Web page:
Will recent changes in US schools produce significant and lasting reform? President of LEARN predicts 'no'
If it were as easy to teach students as to interview them, the campaign for educational excellence in the United States would be over. It is not over, and it would be unfair to expect dramatic improvements from laws and programs less than a year old. But it is not too early to start projecting consequences.
Will the events of the past 18 months produce significant and lasting reform? My prediction is ''no.''
We saw not just a flood of commission reports in 1983, but a surge of legislation last year and this which has yet to reach its crest. Almost every state is considering some form of ''comprehensive'' education reform bill. Six states have already passed such bills, and it is in these six - Arkansas, California, Florida, South Carolina, Tennessee, and Texas - that we can see what awaits the rest of us.
The most valuable change in all six states is a change in the terms of debate. The concept of ''excellence'' has begun to dislodge ''equity'' as the mystical core of public education. Those who consider report cards to be a form of repression find it harder now to be taken seriously. Talking about excellence is, of course, not the same as achieving it, but it is an essential first step.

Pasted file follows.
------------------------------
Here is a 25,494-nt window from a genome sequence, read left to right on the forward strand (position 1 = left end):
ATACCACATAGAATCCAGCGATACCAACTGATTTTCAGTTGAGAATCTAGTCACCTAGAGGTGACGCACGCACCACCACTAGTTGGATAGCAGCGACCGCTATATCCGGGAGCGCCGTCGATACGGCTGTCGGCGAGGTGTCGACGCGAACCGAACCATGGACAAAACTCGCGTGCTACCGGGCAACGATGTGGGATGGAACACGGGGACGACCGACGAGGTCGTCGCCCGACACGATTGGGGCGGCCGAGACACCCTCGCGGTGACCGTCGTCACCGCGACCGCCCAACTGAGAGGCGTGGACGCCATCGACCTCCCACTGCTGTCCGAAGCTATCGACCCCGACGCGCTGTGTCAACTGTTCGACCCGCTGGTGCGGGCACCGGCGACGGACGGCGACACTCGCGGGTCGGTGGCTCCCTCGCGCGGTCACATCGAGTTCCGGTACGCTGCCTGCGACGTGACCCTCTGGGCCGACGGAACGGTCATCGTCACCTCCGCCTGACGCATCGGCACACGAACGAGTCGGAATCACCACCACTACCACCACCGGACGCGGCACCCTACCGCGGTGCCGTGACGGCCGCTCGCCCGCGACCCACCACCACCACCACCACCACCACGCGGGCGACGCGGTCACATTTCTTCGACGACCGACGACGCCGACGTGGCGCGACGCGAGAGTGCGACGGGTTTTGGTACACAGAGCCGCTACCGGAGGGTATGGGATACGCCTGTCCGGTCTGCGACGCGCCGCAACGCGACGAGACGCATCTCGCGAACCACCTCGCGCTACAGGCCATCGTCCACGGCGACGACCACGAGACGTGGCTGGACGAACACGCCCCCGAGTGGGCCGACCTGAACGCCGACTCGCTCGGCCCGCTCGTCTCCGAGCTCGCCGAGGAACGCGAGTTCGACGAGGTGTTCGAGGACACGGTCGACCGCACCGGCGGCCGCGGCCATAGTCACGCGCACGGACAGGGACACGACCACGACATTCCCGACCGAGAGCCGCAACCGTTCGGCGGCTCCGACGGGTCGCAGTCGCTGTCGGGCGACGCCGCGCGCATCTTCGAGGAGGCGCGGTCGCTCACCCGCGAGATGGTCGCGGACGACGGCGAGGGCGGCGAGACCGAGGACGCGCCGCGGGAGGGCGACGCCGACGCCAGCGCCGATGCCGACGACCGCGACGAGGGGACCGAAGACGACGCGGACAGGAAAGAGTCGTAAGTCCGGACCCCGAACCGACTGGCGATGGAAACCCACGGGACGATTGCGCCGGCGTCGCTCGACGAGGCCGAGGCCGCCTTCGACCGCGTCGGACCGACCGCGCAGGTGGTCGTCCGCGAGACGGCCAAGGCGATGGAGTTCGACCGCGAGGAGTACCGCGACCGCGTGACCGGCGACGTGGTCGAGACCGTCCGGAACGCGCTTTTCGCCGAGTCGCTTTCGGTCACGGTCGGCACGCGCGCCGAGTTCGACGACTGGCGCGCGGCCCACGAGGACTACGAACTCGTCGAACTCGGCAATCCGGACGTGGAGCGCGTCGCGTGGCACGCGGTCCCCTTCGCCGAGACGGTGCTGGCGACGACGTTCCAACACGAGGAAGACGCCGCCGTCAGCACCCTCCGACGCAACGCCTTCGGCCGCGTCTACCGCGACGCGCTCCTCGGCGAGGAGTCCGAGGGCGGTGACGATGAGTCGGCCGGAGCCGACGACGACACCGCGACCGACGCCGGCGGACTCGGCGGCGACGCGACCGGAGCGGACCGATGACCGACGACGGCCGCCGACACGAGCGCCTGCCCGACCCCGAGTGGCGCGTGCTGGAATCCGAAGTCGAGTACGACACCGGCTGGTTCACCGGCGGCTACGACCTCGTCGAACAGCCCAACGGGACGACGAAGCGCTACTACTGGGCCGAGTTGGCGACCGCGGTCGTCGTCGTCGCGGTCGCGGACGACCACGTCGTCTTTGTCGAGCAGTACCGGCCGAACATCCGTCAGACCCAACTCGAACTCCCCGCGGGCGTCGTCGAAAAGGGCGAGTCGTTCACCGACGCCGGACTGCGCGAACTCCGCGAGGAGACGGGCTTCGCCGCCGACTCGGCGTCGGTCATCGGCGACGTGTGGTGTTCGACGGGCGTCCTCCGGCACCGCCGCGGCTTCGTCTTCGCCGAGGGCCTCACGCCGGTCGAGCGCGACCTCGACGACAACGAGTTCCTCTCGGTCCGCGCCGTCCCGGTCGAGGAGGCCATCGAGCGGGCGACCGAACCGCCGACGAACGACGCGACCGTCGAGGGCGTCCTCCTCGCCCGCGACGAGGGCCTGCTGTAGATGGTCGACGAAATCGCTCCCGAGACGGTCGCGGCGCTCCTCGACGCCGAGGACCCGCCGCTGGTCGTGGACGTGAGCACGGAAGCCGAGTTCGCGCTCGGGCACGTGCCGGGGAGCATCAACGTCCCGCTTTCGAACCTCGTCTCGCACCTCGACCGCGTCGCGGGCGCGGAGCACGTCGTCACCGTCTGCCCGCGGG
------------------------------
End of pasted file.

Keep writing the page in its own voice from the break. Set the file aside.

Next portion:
Another essential is candor about how bad things are. All through the 1970s, the only decade in history when SAT scores declined every single year, top educators kept insisting that our schools were the world's finest. Now the professionals have finally started to tell the truth about the schools' condition. But they are still less than candid about what they are, and are not, doing about it.
The more specific the issue, the more disappointing the performance of these six states. For example, all six enacted changes they describe as ''increasing high school graduation requirements.'' In practice this means increasing the number of courses a student must accumulate, but not significantly changing the content of these courses. ''Social studies,'' for example, with its emphasis on trendy ephemera, still occupies the place that used to be held by history. It is , of course, a good thing to make students spend time in social studies class instead of study hall. But as long as that class neglects classical, medieval, and Renaissance civilization for the sake of rap sessions about the arms race, it is not good enough. One of the states, California, has started talking about possible steps to improve the abysmal quality of its textbooks in history. Whether this talk will lead to worthwhile action remains to be seen.